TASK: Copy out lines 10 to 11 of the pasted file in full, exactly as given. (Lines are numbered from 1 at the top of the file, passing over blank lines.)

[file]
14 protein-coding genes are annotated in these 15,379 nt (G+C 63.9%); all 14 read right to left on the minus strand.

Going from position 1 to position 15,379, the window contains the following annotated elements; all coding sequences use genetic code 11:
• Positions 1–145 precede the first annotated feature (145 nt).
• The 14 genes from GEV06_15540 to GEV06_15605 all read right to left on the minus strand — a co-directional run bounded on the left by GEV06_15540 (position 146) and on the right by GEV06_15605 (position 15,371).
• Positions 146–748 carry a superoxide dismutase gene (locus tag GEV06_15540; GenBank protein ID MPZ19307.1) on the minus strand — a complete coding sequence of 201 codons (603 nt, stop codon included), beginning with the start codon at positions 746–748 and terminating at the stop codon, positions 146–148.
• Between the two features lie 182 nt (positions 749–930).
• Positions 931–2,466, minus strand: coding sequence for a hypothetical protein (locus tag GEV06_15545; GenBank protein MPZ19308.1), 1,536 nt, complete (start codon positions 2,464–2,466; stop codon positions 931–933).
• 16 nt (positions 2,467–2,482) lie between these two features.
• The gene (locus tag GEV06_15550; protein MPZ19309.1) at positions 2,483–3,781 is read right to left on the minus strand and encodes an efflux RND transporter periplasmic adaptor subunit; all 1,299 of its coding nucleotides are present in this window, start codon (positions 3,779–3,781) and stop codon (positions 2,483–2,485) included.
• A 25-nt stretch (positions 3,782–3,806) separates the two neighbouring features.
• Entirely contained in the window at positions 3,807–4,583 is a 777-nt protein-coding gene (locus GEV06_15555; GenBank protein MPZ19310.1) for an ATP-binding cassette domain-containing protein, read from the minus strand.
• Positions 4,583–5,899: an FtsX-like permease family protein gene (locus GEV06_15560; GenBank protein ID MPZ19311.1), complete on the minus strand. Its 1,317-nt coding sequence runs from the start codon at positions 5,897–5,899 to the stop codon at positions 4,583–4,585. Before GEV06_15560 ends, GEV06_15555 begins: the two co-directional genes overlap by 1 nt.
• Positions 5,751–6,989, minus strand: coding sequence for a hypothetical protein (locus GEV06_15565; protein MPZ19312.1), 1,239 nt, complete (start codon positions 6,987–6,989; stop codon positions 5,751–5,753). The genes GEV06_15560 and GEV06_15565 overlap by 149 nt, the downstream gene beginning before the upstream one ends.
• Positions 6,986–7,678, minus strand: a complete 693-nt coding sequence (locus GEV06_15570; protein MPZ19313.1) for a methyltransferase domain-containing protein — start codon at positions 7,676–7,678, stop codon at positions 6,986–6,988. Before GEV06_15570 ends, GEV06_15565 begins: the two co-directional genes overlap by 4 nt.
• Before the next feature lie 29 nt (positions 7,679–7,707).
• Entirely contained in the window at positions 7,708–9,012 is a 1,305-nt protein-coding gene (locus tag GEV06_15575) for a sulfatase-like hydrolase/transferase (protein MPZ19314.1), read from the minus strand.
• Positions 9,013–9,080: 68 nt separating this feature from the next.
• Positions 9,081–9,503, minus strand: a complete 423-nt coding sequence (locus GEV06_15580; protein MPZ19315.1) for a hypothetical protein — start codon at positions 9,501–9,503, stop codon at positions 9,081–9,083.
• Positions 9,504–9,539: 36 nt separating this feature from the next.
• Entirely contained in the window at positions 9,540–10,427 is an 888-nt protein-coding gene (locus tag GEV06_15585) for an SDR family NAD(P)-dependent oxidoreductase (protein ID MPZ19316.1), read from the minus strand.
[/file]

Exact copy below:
• A 25-nt stretch (positions 3,782–3,806) separates the two neighbouring features.
• Entirely contained in the window at positions 3,807–4,583 is a 777-nt protein-coding gene (locus GEV06_15555; GenBank protein MPZ19310.1) for an ATP-binding cassette domain-containing protein, read from the minus strand.